Japan Railway & Transport Review No. 62 (Front Cover)


Responsibility to Enhance and Maintain Infrastructure

The year was 1985 when the decline of the United States economy and the prosperity being enjoyed by Japan provided the backdrop to the currency adjustment that was concluded under the Plaza Agreement. Already at that time it had been more than 50 years since the Empire State Building and George Washington Bridge had been constructed, 70 years since the Manhattan Bridge had appeared on the skyline and a century since the pylons of the Brooklyn Bridge had taken to the skies. The number of lanes on the highway on the bridge had been reduced off and a large-scale refurbishment was taking place. Over the course of several decades the paving of the FDR East River Drive had degraded and there were frequent incidents where parts of the concrete ceiling of the tunnel would fall off. In addition to the high rate of crime on the subway, the system was beset by train breakdowns, signal failures, damaged tracks and fires caused by accumulated dirt and grime, which resulted in many people thinking twice about using the subway. The situation in New York at that time provided a cautionary example about while it is good to develop infrastructure on the one hand, if maintenance costs are not expanded accordingly at the same time, or if the maintenance is neglected, what kinds of situation may arise. So what is the status in Japan? There was a time in 1999, approximately 10 years following the bursting of the economic bubble, when there were frequent reports of concrete falling from railway tunnels. Fortunately none of these incidents caused a large-scale accident, but sadly in subsequent years a large accident would actually occur in a road tunnel. It was in December 2012 when a suspended ceiling panel fell from the ceiling of the Sasago Tunnel on the Chuo Expressway in Yamanashi Prefecture, claiming the lives of nine people. The architect Kisho Kurokawa noted at the time ‘The wonder of the shinkansen lies in the fact that decades have been spent engaged in thorough maintenance and that is something that should never cease to be praised, rather than its creation’. As a general principle it is preferable for the ‘birth parents’ of any organization or structure to continue to be the ‘foster parents responsible for rearing and nurturing’. If we look at the organizational structure of JR, which took on the networks and businesses of Japanese National Railways (JNR), we can see that both the construction and maintenance divisions remain under the control of each of the successor companies. This is significant in that it has ensured consistency in responsibility and also the sharing of information. Although people tend to focus their interest and attention on building things, we are now in an era in which the newer and/or the more advanced the technology is, the greater our attention needs to be focused on post-construction maintenance.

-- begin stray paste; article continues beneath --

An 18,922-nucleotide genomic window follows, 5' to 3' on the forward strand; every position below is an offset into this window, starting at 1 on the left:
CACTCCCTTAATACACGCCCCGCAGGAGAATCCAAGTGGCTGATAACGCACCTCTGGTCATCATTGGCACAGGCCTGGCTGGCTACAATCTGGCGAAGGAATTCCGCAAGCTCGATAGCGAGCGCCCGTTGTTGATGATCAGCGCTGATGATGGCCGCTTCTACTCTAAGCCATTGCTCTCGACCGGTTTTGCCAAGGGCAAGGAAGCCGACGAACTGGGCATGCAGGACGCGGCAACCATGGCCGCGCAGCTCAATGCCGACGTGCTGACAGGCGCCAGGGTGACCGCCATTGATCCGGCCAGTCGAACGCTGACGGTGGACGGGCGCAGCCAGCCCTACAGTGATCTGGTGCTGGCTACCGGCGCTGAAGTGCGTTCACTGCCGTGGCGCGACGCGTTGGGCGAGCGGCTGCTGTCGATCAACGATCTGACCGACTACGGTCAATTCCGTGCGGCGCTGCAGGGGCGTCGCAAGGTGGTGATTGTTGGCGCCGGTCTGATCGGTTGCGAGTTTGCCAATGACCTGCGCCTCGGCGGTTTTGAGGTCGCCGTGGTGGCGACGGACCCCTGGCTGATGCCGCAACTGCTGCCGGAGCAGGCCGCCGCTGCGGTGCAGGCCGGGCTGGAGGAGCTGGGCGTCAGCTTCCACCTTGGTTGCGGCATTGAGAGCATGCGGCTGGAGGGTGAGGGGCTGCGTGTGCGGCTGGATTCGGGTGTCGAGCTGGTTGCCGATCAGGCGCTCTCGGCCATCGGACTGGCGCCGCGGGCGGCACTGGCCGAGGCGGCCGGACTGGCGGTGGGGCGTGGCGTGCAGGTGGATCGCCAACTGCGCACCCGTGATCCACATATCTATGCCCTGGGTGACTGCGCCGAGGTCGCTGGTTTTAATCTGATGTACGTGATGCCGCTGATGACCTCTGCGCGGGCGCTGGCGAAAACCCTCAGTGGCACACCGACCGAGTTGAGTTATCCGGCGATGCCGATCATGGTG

K. Aoki